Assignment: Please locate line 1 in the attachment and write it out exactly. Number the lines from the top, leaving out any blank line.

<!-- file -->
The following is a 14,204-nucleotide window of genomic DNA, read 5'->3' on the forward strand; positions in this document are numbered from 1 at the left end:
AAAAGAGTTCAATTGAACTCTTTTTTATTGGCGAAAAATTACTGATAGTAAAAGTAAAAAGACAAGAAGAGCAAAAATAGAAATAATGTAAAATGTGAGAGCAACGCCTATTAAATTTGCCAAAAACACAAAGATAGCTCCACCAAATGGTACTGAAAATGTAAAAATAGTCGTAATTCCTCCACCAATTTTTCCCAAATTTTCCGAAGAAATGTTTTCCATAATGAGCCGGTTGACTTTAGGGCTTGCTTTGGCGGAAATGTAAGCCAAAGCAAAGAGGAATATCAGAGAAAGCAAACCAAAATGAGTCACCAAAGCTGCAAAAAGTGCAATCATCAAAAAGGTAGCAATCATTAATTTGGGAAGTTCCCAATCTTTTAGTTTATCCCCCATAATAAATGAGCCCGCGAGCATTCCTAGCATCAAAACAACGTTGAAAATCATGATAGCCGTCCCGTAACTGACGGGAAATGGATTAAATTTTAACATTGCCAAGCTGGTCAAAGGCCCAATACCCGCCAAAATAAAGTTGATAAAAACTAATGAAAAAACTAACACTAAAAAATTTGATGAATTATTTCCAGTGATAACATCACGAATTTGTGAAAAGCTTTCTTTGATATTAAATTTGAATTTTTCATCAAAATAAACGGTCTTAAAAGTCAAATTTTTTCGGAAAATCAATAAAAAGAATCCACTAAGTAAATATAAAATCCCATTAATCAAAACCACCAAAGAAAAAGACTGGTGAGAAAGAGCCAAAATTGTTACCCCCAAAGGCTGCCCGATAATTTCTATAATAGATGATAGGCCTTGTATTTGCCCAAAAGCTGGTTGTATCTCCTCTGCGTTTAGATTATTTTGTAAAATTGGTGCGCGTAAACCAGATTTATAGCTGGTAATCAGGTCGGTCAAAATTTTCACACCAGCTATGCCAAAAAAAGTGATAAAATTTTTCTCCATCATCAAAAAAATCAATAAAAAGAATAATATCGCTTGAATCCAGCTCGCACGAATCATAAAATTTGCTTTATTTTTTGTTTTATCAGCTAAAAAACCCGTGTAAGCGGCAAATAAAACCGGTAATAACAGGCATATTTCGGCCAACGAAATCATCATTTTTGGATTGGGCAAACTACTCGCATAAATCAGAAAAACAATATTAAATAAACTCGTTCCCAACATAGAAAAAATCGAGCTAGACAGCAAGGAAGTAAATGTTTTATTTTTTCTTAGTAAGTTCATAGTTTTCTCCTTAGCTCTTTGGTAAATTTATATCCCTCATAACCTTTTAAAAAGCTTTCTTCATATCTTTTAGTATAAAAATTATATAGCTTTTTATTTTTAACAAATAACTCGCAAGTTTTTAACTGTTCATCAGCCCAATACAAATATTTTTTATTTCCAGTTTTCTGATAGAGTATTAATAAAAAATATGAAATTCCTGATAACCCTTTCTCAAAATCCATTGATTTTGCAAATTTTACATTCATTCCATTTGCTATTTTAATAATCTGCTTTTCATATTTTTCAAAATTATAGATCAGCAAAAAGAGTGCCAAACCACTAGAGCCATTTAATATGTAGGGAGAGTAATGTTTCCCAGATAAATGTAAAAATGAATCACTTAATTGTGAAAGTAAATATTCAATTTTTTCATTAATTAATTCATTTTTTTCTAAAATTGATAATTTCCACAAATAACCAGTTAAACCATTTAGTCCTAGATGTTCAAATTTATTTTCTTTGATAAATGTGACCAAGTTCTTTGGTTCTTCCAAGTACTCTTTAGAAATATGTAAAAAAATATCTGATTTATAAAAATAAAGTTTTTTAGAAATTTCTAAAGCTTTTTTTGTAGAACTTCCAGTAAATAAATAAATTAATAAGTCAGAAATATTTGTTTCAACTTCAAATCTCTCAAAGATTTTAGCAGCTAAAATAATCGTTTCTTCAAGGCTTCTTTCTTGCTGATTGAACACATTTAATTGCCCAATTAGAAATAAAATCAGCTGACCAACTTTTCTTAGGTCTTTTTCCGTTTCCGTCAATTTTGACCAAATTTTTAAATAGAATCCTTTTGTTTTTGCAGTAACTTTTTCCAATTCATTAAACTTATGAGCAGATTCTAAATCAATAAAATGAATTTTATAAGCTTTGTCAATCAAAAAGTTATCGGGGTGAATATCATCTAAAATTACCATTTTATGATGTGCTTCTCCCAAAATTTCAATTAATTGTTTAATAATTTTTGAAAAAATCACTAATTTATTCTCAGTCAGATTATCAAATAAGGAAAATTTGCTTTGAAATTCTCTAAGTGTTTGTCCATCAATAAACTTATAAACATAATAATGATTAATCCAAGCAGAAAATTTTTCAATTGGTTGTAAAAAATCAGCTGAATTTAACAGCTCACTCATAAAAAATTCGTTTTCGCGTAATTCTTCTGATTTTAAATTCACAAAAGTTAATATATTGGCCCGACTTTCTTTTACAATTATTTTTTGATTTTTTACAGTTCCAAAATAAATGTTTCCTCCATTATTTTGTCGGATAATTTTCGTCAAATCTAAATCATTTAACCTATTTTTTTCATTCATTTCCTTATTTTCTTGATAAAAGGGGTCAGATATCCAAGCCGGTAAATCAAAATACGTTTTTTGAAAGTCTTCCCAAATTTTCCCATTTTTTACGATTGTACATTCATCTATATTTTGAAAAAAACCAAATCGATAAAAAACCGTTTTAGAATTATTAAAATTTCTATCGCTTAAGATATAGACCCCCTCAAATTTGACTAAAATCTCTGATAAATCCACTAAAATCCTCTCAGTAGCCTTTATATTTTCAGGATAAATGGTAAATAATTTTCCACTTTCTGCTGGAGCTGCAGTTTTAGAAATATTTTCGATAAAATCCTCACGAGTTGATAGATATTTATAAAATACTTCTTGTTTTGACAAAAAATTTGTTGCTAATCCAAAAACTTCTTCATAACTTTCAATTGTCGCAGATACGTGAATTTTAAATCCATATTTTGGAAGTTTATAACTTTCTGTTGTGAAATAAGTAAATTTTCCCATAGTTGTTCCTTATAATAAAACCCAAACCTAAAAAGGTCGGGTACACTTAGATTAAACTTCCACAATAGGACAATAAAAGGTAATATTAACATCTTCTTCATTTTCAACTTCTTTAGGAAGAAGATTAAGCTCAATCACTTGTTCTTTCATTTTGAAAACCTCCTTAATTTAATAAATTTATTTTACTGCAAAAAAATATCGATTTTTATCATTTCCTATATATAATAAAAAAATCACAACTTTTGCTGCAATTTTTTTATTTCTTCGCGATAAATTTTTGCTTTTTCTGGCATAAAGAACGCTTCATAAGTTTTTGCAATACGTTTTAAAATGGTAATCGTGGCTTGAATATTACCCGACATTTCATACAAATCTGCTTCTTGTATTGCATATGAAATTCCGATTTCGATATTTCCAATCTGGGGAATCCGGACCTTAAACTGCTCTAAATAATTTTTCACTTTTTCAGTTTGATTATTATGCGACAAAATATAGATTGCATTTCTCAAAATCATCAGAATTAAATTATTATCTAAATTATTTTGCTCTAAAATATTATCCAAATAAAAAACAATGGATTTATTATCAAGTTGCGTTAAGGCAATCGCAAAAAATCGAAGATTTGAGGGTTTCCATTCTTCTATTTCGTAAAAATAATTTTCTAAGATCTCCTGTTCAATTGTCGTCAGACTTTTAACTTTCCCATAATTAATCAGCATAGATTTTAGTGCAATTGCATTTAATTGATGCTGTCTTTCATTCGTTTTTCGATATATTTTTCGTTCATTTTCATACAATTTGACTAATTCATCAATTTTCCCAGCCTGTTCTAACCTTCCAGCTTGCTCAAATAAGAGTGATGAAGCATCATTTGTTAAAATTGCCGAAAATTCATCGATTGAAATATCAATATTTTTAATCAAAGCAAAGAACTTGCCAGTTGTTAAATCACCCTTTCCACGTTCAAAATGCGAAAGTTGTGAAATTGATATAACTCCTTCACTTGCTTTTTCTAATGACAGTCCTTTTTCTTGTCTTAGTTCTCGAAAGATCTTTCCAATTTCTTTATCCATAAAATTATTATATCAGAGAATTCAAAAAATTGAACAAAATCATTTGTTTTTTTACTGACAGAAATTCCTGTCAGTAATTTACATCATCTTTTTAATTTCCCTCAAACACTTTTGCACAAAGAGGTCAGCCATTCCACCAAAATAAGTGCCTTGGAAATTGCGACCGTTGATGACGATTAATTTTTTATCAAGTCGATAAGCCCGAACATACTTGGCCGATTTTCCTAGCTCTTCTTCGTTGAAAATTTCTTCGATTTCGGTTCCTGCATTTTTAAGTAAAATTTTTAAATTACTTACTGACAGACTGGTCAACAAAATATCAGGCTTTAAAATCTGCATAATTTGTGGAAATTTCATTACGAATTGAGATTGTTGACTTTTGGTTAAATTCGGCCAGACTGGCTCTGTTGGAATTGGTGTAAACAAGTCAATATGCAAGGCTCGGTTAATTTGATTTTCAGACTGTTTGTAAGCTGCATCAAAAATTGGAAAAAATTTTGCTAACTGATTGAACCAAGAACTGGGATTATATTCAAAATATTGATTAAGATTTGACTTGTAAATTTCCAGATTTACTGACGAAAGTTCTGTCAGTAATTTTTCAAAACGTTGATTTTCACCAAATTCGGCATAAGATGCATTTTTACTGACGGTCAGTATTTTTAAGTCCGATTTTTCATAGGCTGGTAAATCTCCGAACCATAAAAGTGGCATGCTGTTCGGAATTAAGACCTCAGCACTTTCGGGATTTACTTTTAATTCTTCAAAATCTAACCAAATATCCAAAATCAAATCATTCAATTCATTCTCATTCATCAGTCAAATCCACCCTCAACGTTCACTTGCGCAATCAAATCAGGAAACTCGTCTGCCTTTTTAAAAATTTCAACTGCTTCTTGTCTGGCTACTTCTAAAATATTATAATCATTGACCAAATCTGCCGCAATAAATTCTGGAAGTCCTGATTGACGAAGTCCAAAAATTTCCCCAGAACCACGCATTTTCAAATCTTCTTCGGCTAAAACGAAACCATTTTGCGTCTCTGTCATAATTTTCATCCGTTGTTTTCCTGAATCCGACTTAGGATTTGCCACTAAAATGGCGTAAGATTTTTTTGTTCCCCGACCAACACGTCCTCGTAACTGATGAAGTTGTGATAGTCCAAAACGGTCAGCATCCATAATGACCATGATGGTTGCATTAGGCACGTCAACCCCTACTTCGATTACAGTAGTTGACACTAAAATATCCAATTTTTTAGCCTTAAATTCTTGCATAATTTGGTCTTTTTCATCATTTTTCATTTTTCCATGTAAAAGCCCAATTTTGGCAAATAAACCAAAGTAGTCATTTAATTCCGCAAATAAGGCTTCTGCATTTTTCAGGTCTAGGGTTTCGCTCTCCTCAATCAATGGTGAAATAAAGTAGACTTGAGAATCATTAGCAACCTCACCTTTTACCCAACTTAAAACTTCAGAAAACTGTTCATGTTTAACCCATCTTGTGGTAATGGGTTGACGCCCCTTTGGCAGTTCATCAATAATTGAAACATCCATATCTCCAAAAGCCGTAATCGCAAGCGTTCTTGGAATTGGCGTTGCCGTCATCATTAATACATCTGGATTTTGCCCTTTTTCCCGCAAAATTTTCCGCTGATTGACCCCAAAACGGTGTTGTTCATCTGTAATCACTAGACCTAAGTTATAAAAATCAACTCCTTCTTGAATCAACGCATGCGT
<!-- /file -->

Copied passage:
The following is a 14,204-nucleotide window of genomic DNA, read 5'->3' on the forward strand; positions in this document are numbered from 1 at the left end: